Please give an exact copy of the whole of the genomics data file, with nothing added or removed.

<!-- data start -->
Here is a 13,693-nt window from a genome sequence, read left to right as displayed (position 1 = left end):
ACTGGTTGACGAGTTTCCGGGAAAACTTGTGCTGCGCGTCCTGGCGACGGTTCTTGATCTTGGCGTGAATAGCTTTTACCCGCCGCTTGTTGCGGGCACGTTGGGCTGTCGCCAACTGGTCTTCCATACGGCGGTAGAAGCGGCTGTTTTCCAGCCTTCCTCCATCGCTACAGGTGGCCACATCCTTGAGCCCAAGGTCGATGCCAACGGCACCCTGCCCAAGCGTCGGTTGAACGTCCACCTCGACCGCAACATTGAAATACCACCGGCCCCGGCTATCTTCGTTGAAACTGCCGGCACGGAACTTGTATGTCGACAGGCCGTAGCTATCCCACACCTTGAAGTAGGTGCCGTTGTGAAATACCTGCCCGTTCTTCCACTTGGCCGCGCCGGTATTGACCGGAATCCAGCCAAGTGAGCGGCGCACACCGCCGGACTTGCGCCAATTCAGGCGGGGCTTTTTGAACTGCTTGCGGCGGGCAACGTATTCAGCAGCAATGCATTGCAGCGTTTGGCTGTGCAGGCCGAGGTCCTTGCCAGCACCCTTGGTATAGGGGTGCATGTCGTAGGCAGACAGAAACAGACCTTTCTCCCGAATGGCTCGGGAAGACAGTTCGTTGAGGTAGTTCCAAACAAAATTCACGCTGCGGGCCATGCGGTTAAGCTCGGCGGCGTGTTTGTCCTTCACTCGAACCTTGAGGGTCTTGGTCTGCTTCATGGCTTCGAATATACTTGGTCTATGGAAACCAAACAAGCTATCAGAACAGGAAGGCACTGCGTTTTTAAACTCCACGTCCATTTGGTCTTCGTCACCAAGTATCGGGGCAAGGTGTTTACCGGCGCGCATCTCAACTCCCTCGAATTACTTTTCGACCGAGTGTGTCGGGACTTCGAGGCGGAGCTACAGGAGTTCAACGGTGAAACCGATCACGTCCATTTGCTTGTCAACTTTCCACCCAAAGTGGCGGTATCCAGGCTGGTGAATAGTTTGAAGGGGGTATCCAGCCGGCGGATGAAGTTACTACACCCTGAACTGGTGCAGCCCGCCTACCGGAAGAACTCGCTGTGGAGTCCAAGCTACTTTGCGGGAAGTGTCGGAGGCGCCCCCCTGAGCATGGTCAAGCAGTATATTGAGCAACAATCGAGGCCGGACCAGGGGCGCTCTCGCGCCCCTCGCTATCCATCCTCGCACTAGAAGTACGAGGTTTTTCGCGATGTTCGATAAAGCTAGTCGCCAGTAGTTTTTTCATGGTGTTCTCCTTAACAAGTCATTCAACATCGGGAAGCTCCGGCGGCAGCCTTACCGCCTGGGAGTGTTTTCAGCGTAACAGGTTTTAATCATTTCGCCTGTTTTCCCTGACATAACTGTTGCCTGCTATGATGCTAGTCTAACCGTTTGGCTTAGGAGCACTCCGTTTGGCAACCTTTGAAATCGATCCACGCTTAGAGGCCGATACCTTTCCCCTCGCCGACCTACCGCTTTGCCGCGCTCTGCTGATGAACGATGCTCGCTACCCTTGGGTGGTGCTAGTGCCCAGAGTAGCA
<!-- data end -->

Here is a 13,693-nt window from a genome sequence, read left to right as displayed (position 1 = left end):
ACTGGTTGACGAGTTTCCGGGAAAACTTGTGCTGCGCGTCCTGGCGACGGTTCTTGATCTTGGCGTGAATAGCTTTTACCCGCCGCTTGTTGCGGGCACGTTGGGCTGTCGCCAACTGGTCTTCCATACGGCGGTAGAAGCGGCTGTTTTCCAGCCTTCCTCCATCGCTACAGGTGGCCACATCCTTGAGCCCAAGGTCGATGCCAACGGCACCCTGCCCAAGCGTCGGTTGAACGTCCACCTCGACCGCAACATTGAAATACCACCGGCCCCGGCTATCTTCGTTGAAACTGCCGGCACGGAACTTGTATGTCGACAGGCCGTAGCTATCCCACACCTTGAAGTAGGTGCCGTTGTGAAATACCTGCCCGTTCTTCCACTTGGCCGCGCCGGTATTGACCGGAATCCAGCCAAGTGAGCGGCGCACACCGCCGGACTTGCGCCAATTCAGGCGGGGCTTTTTGAACTGCTTGCGGCGGGCAACGTATTCAGCAGCAATGCATTGCAGCGTTTGGCTGTGCAGGCCGAGGTCCTTGCCAGCACCCTTGGTATAGGGGTGCATGTCGTAGGCAGACAGAAACAGACCTTTCTCCCGAATGGCTCGGGAAGACAGTTCGTTGAGGTAGTTCCAAACAAAATTCACGCTGCGGGCCATGCGGTTAAGCTCGGCGGCGTGTTTGTCCTTCACTCGAACCTTGAGGGTCTTGGTCTGCTTCATGGCTTCGAATATACTTGGTCTATGGAAACCAAACAAGCTATCAGAACAGGAAGGCACTGCGTTTTTAAACTCCACGTCCATTTGGTCTTCGTCACCAAGTATCGGGGCAAGGTGTTTACCGGCGCGCATCTCAACTCCCTCGAATTACTTTTCGACCGAGTGTGTCGGGACTTCGAGGCGGAGCTACAGGAGTTCAACGGTGAAACCGATCACGTCCATTTGCTTGTCAACTTTCCACCCAAAGTGGCGGTATCCAGGCTGGTGAATAGTTTGAAGGGGGTATCCAGCCGGCGGATGAAGTTACTACACCCTGAACTGGTGCAGCCCGCCTACCGGAAGAACTCGCTGTGGAGTCCAAGCTACTTTGCGGGAAGTGTCGGAGGCGCCCCCCTGAGCATGGTCAAGCAGTATATTGAGCAACAATCGAGGCCGGACCAGGGGCGCTCTCGCGCCCCTCGCTATCCATCCTCGCACTAGAAGTACGAGGTTTTTCGCGATGTTCGATAAAGCTAGTCGCCAGTAGTTTTTTCATGGTGTTCTCCTTAACAAGTCATTCAACATCGGGAAGCTCCGGCGGCAGCCTTACCGCCTGGGAGTGTTTTCAGCGTAACAGGTTTTAATCATTTCGCCTGTTTTCCCTGACATAACTGTTGCCTGCTATGATGCTAGTCTAACCGTTTGGCTTAGGAGCACTCCGTTTGGCAACCTTTGAAATCGATCCACGCTTAGAGGCCGATACCTTTCCCCTCGCCGACCTACCGCTTTGCCGCGCTCTGCTGATGAACGATGCTCGCTACCCTTGGGTGGTGCTAGTGCCCAGAGTAGCA